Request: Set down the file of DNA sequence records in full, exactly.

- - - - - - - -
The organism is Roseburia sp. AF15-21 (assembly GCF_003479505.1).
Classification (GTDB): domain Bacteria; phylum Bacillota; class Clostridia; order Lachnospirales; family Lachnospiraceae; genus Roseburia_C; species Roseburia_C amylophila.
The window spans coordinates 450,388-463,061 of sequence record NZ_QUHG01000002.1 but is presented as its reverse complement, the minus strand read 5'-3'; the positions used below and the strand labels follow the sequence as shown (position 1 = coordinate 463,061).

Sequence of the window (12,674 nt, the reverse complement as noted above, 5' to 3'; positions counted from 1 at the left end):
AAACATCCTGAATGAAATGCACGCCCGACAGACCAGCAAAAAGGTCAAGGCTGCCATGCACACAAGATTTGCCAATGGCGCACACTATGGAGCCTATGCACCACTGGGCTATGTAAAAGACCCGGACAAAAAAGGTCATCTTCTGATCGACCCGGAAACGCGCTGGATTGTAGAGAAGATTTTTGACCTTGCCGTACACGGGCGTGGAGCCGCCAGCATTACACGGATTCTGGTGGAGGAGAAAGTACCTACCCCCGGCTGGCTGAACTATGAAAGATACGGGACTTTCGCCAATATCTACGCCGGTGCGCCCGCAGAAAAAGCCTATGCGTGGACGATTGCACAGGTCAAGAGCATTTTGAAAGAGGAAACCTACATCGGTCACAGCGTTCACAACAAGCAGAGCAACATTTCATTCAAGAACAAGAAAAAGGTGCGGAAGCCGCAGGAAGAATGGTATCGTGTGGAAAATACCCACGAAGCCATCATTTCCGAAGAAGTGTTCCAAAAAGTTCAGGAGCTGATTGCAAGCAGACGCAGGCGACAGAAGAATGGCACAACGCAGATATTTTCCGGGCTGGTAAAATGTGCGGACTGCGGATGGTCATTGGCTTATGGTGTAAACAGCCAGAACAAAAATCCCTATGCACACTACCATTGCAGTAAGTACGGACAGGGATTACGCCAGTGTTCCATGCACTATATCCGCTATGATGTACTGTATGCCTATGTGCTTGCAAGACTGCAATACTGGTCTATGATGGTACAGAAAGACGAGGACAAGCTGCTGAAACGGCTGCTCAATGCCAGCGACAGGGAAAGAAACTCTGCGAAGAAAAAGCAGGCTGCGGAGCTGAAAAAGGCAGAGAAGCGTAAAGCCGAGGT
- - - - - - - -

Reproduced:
The organism is Roseburia sp. AF15-21 (assembly GCF_003479505.1).
Classification (GTDB): domain Bacteria; phylum Bacillota; class Clostridia; order Lachnospirales; family Lachnospiraceae; genus Roseburia_C; species Roseburia_C amylophila.
The window spans coordinates 450,388-463,061 of sequence record NZ_QUHG01000002.1 but is presented as its reverse complement, the minus strand read 5'-3'; the positions used below and the strand labels follow the sequence as shown (position 1 = coordinate 463,061).

Sequence of the window (12,674 nt, the reverse complement as noted above, 5' to 3'; positions counted from 1 at the left end):
AAACATCCTGAATGAAATGCACGCCCGACAGACCAGCAAAAAGGTCAAGGCTGCCATGCACACAAGATTTGCCAATGGCGCACACTATGGAGCCTATGCACCACTGGGCTATGTAAAAGACCCGGACAAAAAAGGTCATCTTCTGATCGACCCGGAAACGCGCTGGATTGTAGAGAAGATTTTTGACCTTGCCGTACACGGGCGTGGAGCCGCCAGCATTACACGGATTCTGGTGGAGGAGAAAGTACCTACCCCCGGCTGGCTGAACTATGAAAGATACGGGACTTTCGCCAATATCTACGCCGGTGCGCCCGCAGAAAAAGCCTATGCGTGGACGATTGCACAGGTCAAGAGCATTTTGAAAGAGGAAACCTACATCGGTCACAGCGTTCACAACAAGCAGAGCAACATTTCATTCAAGAACAAGAAAAAGGTGCGGAAGCCGCAGGAAGAATGGTATCGTGTGGAAAATACCCACGAAGCCATCATTTCCGAAGAAGTGTTCCAAAAAGTTCAGGAGCTGATTGCAAGCAGACGCAGGCGACAGAAGAATGGCACAACGCAGATATTTTCCGGGCTGGTAAAATGTGCGGACTGCGGATGGTCATTGGCTTATGGTGTAAACAGCCAGAACAAAAATCCCTATGCACACTACCATTGCAGTAAGTACGGACAGGGATTACGCCAGTGTTCCATGCACTATATCCGCTATGATGTACTGTATGCCTATGTGCTTGCAAGACTGCAATACTGGTCTATGATGGTACAGAAAGACGAGGACAAGCTGCTGAAACGGCTGCTCAATGCCAGCGACAGGGAAAGAAACTCTGCGAAGAAAAAGCAGGCTGCGGAGCTGAAAAAGGCAGAGAAGCGTAAAGCCGAGGT